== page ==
As I read this book, I kept thinking, “This is the perfect companion for The Trellis and the Vine. If The Trellis and the Vine is the best recent work I’ve read on the disciple-making ministry for church leaders, then The Walk is the best recent work I’ve read for making disciples and helping every church membersee this calling from the Scripture.” This book will repay careful reading.
Here are the contents for the book:
Introduction: Meet Titus
Part One: The Basics
1. What Is a Disciple?
2. Do I Have to Go to Church?
3. Learning to Read the Bible and Pray?
Part Two: Discipleship Through the Gospel
Step One: Know the Gospel Itself
4. The Gospel of God
Step Two: Know How You Came to Believe the Gospel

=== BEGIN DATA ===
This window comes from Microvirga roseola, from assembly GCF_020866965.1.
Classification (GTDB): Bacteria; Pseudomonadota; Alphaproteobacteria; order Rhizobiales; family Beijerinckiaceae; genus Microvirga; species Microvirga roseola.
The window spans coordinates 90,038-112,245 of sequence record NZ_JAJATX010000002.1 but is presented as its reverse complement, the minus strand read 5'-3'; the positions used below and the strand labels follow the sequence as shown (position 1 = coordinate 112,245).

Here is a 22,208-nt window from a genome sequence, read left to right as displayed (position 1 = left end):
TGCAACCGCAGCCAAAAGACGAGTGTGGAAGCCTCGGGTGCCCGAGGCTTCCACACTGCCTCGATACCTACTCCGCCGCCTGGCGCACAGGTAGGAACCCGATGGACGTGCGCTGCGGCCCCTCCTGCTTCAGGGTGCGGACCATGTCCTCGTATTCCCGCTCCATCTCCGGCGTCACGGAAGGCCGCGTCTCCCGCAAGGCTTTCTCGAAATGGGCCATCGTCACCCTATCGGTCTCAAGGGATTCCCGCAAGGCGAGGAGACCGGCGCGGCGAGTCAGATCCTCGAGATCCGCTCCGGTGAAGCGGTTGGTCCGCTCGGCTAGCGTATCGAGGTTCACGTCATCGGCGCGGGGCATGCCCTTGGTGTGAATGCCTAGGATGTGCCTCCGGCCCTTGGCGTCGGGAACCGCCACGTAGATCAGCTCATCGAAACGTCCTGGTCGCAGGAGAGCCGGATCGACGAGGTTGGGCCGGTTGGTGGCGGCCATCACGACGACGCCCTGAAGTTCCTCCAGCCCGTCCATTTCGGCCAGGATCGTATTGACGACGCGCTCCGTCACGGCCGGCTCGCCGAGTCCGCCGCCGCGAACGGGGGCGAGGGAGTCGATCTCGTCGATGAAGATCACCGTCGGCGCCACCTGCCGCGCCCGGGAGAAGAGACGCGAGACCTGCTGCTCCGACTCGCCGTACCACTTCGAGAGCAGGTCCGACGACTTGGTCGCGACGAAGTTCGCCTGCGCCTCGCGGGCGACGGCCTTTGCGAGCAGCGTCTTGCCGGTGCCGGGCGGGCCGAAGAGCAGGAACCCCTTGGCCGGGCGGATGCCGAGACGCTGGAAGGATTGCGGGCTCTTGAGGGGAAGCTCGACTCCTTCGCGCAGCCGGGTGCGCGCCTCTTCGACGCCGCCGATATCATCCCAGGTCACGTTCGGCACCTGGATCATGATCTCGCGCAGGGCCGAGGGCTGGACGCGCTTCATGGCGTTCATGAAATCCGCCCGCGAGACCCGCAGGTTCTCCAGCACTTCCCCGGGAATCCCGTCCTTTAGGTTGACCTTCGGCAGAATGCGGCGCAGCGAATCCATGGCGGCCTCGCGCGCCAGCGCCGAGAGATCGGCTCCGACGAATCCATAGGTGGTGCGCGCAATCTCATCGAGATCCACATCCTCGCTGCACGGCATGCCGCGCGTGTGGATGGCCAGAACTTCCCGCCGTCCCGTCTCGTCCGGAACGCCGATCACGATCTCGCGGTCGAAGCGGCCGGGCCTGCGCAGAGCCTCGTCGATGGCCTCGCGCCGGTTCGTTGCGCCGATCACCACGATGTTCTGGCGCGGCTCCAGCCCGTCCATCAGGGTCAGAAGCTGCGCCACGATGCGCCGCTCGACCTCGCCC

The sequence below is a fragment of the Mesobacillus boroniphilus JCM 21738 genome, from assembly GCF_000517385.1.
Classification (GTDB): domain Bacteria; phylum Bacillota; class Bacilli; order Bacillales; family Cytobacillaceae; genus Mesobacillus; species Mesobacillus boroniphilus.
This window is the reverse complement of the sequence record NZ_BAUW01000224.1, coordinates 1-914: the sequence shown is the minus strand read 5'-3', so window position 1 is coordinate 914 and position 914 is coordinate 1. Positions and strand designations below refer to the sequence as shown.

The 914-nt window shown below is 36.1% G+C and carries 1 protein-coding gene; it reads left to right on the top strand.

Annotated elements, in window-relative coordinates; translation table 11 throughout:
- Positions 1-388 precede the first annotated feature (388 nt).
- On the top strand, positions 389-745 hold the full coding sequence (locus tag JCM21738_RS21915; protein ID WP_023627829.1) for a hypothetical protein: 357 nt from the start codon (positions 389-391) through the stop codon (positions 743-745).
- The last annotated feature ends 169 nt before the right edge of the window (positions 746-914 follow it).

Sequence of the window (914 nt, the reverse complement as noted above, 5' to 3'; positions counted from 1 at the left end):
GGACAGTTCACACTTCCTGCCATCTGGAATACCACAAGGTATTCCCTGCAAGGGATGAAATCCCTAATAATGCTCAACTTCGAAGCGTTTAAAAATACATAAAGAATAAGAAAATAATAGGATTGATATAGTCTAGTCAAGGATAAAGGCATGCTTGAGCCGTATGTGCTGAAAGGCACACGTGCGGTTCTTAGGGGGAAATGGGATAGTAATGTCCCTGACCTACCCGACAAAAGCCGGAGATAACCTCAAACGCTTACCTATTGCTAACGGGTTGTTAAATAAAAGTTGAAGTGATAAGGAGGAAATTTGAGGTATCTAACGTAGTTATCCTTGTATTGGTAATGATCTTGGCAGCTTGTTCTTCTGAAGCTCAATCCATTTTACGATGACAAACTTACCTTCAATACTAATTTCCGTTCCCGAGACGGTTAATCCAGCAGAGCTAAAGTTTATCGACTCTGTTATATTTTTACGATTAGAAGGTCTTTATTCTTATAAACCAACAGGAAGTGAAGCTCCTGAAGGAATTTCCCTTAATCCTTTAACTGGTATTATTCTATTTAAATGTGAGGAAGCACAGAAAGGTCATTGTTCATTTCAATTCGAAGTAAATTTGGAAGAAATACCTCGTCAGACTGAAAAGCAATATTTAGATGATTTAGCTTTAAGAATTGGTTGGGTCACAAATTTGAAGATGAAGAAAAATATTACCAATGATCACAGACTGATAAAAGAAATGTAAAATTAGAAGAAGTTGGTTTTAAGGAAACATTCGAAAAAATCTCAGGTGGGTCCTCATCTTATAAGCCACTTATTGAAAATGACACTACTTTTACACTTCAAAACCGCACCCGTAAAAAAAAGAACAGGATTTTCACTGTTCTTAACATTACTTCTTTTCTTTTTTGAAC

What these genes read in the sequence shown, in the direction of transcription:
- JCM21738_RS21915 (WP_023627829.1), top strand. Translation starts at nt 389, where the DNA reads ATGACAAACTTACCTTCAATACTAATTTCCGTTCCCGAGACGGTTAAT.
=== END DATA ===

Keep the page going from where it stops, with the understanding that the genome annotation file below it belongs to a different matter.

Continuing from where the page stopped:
5. The Call to Salvation and Discipleship
Step Three: Know the Benefits of Believing the Gospel (gospel doctrines)
7. A New Record: Justification
8. A New Life: Sanctification and Adoption
9. A New Future: Glorification
Step Four: Live a Life that Flows from the Gospel (gospel obedience)
10. Faith Expressing Itself in Love
11. The Gospel Changes Everything
Part Three: Following Jesus on His Mission
12. Disciples Making Disciples
A Final Word to New and Renewed Followers of Jesus
Appendix A: Further Reading and Resources
Appendix B: “Sirs, We Would See Jesus”–A Fifteen Week Reading Plan to Introduce the Life and Teachings of Jesus Christ
Appendix C: A Word to Disciples Who Are Involved in Making Disciples